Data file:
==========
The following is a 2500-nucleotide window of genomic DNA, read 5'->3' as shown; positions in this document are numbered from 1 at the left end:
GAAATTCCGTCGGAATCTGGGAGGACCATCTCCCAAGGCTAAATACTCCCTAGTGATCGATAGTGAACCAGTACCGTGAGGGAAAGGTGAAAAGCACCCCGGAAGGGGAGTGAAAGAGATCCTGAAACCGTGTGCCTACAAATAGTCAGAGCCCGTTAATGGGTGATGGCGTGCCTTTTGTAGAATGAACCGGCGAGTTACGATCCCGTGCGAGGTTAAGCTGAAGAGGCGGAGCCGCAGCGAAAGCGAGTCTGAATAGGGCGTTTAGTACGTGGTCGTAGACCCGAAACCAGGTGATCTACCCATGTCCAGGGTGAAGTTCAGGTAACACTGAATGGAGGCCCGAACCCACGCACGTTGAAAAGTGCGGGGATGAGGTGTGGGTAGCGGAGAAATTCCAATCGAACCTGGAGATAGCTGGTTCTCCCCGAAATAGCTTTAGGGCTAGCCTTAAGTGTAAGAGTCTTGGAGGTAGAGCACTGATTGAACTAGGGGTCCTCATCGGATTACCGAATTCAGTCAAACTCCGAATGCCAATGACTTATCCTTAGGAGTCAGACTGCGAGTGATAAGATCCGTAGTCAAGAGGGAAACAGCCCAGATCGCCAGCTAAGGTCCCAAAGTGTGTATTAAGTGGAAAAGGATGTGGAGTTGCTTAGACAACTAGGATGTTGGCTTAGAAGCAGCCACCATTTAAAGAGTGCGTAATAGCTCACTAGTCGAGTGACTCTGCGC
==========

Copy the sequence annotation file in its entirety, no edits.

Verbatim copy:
The following is a 2500-nucleotide window of genomic DNA, read 5'->3' as shown; positions in this document are numbered from 1 at the left end:
GAAATTCCGTCGGAATCTGGGAGGACCATCTCCCAAGGCTAAATACTCCCTAGTGATCGATAGTGAACCAGTACCGTGAGGGAAAGGTGAAAAGCACCCCGGAAGGGGAGTGAAAGAGATCCTGAAACCGTGTGCCTACAAATAGTCAGAGCCCGTTAATGGGTGATGGCGTGCCTTTTGTAGAATGAACCGGCGAGTTACGATCCCGTGCGAGGTTAAGCTGAAGAGGCGGAGCCGCAGCGAAAGCGAGTCTGAATAGGGCGTTTAGTACGTGGTCGTAGACCCGAAACCAGGTGATCTACCCATGTCCAGGGTGAAGTTCAGGTAACACTGAATGGAGGCCCGAACCCACGCACGTTGAAAAGTGCGGGGATGAGGTGTGGGTAGCGGAGAAATTCCAATCGAACCTGGAGATAGCTGGTTCTCCCCGAAATAGCTTTAGGGCTAGCCTTAAGTGTAAGAGTCTTGGAGGTAGAGCACTGATTGAACTAGGGGTCCTCATCGGATTACCGAATTCAGTCAAACTCCGAATGCCAATGACTTATCCTTAGGAGTCAGACTGCGAGTGATAAGATCCGTAGTCAAGAGGGAAACAGCCCAGATCGCCAGCTAAGGTCCCAAAGTGTGTATTAAGTGGAAAAGGATGTGGAGTTGCTTAGACAACTAGGATGTTGGCTTAGAAGCAGCCACCATTTAAAGAGTGCGTAATAGCTCACTAGTCGAGTGACTCTGCGC